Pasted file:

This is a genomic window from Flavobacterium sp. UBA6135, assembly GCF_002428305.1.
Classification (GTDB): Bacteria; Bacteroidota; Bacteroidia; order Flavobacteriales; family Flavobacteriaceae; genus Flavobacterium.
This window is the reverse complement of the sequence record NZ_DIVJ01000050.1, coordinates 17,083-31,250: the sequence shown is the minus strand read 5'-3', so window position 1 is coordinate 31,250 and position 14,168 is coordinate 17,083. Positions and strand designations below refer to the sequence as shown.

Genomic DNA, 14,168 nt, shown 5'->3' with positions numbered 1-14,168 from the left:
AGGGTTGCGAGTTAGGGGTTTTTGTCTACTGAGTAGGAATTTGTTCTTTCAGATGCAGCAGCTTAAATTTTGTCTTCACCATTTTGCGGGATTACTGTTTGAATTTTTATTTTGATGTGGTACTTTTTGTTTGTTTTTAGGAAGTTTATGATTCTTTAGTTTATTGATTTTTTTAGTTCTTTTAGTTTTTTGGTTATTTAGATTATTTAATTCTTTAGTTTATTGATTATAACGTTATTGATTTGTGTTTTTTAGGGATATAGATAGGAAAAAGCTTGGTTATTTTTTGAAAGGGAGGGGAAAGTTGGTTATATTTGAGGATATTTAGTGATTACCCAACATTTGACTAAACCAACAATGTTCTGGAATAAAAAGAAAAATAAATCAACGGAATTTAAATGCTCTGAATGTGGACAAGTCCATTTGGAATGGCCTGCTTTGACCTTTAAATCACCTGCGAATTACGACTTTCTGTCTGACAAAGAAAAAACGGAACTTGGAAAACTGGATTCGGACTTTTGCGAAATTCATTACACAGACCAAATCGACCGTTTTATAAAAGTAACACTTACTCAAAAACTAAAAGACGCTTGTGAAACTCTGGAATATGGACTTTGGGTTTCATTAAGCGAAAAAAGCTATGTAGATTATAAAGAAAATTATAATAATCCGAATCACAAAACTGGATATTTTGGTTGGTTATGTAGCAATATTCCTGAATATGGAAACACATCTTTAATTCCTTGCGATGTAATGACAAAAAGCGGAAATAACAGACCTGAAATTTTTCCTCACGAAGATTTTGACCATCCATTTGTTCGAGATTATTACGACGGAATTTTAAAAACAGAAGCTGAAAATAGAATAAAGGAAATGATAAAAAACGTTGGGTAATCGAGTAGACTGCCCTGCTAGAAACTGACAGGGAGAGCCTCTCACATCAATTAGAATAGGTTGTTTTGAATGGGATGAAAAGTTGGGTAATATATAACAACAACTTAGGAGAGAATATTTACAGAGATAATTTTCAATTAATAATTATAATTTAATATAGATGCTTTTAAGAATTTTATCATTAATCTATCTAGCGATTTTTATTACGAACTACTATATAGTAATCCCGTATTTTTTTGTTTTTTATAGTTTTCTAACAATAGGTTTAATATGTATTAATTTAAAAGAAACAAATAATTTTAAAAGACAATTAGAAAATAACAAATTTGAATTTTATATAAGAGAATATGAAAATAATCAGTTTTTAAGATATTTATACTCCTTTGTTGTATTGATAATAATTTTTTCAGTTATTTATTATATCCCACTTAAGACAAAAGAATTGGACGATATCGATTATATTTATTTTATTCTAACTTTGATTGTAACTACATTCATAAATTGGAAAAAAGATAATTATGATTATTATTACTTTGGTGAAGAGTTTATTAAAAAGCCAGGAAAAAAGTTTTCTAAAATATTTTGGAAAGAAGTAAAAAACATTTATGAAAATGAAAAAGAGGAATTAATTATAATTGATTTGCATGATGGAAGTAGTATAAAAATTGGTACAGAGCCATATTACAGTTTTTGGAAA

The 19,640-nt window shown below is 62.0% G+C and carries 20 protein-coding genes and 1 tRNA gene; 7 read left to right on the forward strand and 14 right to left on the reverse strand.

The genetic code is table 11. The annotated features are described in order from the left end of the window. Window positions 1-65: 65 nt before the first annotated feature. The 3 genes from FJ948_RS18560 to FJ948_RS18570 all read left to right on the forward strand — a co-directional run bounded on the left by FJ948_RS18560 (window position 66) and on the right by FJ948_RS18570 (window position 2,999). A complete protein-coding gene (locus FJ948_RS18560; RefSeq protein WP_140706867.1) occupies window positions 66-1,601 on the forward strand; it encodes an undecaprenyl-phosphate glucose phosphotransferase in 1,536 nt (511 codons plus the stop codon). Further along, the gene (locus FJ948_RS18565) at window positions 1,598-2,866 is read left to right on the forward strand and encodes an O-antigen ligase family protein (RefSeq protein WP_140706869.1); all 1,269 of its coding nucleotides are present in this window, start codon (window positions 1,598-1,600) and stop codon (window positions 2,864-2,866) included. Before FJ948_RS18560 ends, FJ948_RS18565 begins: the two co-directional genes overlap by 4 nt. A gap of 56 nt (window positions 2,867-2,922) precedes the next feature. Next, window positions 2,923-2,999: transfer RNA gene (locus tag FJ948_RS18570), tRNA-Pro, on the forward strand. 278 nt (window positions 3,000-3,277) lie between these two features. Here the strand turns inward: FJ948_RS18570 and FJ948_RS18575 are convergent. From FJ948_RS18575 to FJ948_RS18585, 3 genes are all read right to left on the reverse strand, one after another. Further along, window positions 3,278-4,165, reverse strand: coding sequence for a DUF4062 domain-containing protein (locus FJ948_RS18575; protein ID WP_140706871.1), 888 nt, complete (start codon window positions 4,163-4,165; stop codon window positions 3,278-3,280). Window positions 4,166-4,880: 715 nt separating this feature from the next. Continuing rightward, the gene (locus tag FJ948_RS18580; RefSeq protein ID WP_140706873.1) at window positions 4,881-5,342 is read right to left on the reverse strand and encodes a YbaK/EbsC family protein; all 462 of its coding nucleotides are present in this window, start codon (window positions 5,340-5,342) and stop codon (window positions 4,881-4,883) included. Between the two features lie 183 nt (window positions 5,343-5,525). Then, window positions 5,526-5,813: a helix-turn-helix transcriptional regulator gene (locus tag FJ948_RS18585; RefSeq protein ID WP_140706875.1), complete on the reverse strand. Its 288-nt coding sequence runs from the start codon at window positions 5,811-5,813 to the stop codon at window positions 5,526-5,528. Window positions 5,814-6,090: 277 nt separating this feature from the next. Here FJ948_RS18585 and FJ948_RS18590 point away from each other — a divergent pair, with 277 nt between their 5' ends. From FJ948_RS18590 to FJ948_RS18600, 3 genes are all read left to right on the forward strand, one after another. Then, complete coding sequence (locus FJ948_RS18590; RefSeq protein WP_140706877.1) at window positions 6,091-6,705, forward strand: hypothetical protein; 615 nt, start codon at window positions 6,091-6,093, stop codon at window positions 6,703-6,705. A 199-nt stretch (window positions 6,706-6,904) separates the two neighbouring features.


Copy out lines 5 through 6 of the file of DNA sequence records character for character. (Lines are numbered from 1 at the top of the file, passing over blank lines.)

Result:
AGGGTTGCGAGTTAGGGGTTTTTGTCTACTGAGTAGGAATTTGTTCTTTCAGATGCAGCAGCTTAAATTTTGTCTTCACCATTTTGCGGGATTACTGTTTGAATTTTTATTTTGATGTGGTACTTTTTGTTTGTTTTTAGGAAGTTTATGATTCTTTAGTTTATTGATTTTTTTAGTTCTTTTAGTTTTTTGGTTATTTAGATTATTTAATTCTTTAGTTTATTGATTATAACGTTATTGATTTGTGTTTTTTAGGGATATAGATAGGAAAAAGCTTGGTTATTTTTTGAAAGGGAGGGGAAAGTTGGTTATATTTGAGGATATTTAGTGATTACCCAACATTTGACTAAACCAACAATGTTCTGGAATAAAAAGAAAAATAAATCAACGGAATTTAAATGCTCTGAATGTGGACAAGTCCATTTGGAATGGCCTGCTTTGACCTTTAAATCACCTGCGAATTACGACTTTCTGTCTGACAAAGAAAAAACGGAACTTGGAAAACTGGATTCGGACTTTTGCGAAATTCATTACACAGACCAAATCGACCGTTTTATAAAAGTAACACTTACTCAAAAACTAAAAGACGCTTGTGAAACTCTGGAATATGGACTTTGGGTTTCATTAAGCGAAAAAAGCTATGTAGATTATAAAGAAAATTATAATAATCCGAATCACAAAACTGGATATTTTGGTTGGTTATGTAGCAATATTCCTGAATATGGAAACACATCTTTAATTCCTTGCGATGTAATGACAAAAAGCGGAAATAACAGACCTGAAATTTTTCCTCACGAAGATTTTGACCATCCATTTGTTCGAGATTATTACGACGGAATTTTAAAAACAGAAGCTGAAAATAGAATAAAGGAAATGATAAAAAACGTTGGGTAATCGAGTAGACTGCCCTGCTAGAAACTGACAGGGAGAGCCTCTCACATCAATTAGAATAGGTTGTTTTGAATGGGATGAAAAGTTGGGTAATATATAACAACAACTTAGGAGAGAATATTTACAGAGATAATTTTCAATTAATAATTATAATTTAATATAGATGCTTTTAAGAATTTTATCATTAATCTATCTAGCGATTTTTATTACGAACTACTATATAGTAATCCCGTATTTTTTTGTTTTTTATAGTTTTCTAACAATAGGTTTAATATGTATTAATTTAAAAGAAACAAATAATTTTAAAAGACAATTAGAAAATAACAAATTTGAATTTTATATAAGAGAATATGAAAATAATCAGTTTTTAAGATATTTATACTCCTTTGTTGTATTGATAATAATTTTTTCAGTTATTTATTATATCCCACTTAAGACAAAAGAATTGGACGATATCGATTATATTTATTTTATTCTAACTTTGATTGTAACTACATTCATAAATTGGAAAAAAGATAATTATGATTATTATTACTTTGGTGAAGAGTTTATTAAAAAGCCAGGAAAAAAGTTTTCTAAAATATTTTGGAAAGAAGTAAAAAACATTTATGAAAATGAAAAAGAGGAATTAATTATAATTGATTTGCATGATGGAAGTAGTATAAAAATTGGTACAGAGCCATATTACAGTTTTTGGAAA

The 19,640-nt window shown below is 62.0% G+C and carries 20 protein-coding genes and 1 tRNA gene; 7 read left to right on the forward strand and 14 right to left on the reverse strand.